Among the more recognizable names in Los Angeles' experimental-leaning music scene — Health, Captain Ahab, Abe Vigoda — a support network has developed, including labels like Not Not Fun and Deathbomb Arc, and venues like The Smell, which has helped build those names in national blogs and zines. But along with scene infrastructure, those high-profile-but-still-underground bands that have bubbled up to national attention have also cultivated an aesthetic that's distinctively L.A.
Dance-y undercurrents and sugary pop fetishism make these bands more palatable to mainstream audiences than what issues from many of the country's other experimental music pockets, but the good-times party vibe blankets a gritty underbelly.
The Smell has also become perhaps the country's best-known tiny DIY venue, and when the L.A. duo No Age put the building on the cover of their 2007 full-length debut Weirdo Rippers, they became its poster boys. But that big support system wouldn't have amounted to much if the band didn't also kick ass.
One of the things that makes No Age so much better than a lot of their peers is that they are able to tap into the sunny, Southern California vibe without sounding like a lolcat (see: Best Coast). They do the '60s pop thing, but at the same time, they do a '70s punk thing and a '90s noisy shoegaze thing. Oh, and a lo-fi, freeform thing. So, you know, post-punk. They're in between everything without sounding middle-of-the-road. The English band Swell Maps was also able to pull off something like that back in the late '70s, but if you don't remember them, that's OK — No Age do.
Last year's fittingly titled Everything in Between sticks with the same recipes but tinkers with the measurements. Feedback becomes a backing instrument, but it's more harmonic than shrill. Like the rest of the band's catalog, the album's an exercise in blending discordance and chaos with carefully controlled hooks. The Beatles liked to do that too, and as you probably remember, they did it successfully enough to become the biggest band on earth ever.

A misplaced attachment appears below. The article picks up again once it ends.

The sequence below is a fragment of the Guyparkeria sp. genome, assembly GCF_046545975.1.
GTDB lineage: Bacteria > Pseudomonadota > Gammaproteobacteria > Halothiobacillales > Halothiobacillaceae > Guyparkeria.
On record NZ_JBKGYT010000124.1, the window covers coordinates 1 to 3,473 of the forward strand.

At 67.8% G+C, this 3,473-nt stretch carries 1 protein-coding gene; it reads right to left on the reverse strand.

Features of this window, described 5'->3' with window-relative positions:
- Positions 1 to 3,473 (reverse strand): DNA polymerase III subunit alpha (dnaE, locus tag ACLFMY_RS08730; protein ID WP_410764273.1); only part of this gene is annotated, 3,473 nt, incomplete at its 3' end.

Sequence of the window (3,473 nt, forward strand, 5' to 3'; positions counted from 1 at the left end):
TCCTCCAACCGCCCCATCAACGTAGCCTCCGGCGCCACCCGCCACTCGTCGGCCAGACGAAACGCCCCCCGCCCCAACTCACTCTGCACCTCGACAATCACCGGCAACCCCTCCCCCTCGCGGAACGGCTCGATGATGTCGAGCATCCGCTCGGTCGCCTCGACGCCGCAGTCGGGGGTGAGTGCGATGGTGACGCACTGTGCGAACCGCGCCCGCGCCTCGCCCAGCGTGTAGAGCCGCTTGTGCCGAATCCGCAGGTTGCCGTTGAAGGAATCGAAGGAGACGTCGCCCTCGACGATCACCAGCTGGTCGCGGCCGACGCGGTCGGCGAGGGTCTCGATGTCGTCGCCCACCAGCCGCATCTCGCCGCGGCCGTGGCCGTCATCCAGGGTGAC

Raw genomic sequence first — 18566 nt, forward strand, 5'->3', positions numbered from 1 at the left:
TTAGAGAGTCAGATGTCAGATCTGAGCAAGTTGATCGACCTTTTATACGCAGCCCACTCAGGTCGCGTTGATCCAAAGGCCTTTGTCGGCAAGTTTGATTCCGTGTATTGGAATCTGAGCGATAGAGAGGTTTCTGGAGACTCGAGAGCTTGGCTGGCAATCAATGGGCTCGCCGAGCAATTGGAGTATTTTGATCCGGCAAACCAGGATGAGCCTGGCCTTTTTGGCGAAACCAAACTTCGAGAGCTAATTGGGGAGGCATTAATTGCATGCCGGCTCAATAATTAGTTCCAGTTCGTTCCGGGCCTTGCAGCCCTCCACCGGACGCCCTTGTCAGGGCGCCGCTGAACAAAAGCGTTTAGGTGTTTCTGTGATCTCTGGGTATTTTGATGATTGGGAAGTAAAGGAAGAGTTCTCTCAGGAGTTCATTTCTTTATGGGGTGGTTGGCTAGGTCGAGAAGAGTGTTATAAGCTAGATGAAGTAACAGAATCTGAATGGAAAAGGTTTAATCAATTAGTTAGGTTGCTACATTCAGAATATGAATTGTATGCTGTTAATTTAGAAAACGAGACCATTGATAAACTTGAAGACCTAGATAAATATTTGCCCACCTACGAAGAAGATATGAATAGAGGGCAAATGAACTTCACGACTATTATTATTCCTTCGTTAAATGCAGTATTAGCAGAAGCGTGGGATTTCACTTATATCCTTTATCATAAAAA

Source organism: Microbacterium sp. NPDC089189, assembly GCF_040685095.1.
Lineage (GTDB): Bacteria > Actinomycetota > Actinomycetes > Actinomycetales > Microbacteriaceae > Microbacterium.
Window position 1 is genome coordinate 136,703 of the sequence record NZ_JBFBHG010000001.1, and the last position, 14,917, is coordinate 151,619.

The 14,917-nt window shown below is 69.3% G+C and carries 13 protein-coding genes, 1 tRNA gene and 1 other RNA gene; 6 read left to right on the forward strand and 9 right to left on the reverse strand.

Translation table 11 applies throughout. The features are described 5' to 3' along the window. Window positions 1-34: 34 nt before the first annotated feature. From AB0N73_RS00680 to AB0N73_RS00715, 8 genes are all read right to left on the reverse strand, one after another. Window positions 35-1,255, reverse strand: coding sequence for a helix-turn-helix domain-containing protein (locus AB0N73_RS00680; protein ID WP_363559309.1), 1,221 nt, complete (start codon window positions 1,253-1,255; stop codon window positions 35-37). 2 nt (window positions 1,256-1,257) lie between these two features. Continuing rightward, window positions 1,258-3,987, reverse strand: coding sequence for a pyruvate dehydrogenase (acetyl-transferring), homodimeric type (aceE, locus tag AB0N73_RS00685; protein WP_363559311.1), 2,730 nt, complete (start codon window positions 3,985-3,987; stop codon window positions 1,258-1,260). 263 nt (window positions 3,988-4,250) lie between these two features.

For a two-piece, No Age layer a lot of different sounds on top of each other, and in a live setting the pair relies on loops and samples to flesh things out. If you were at No Age's one and only previous Nashville show, then you saw this method in action, although chances are you weren't at that show. Back in 2007 they opened for Deerhunter at Mercy Lounge, a venue that their indie-blog clout should have helped them fill, but only about 60 people showed up. A year later, the poor attendance was cited in a Scene cover story ("Not Playing Here," April 10, 2008) as an example of why tours sometimes skip over Nashville, in which Next Big Nashville founder Jason Moon Wilkins suggests this explanation: "Nashville should be called Song City instead of Music City. Song-based bands do great here. Iron & Wine is gonna sell out, but No Age isn't."
That may have been true when Weirdo Rippers came out, but No Age are much more a song-based band these days. They're also much better known. Earlier this month the band that once played basements and the aisles of vegan grocery stores appeared on The Late Show With David Letterman. But even as they've graduated to indie's upper echelon, they still stick to their roots: The band just released a split 7-inch with Infinite Body, available now on Not Not Fun.
Thanks Gold. If his home base is in LA I can definitely understand now why…
Here's a link to the record. http://ponychase.bandcamp.com/album/parade…
Cherub is amazing!!! Check out their video for Doses and Mimosas!!!
He lives in L.A.
Cool. Is Mr. Grohl still based in Seattle? Seattle and Nashville should become sister cities…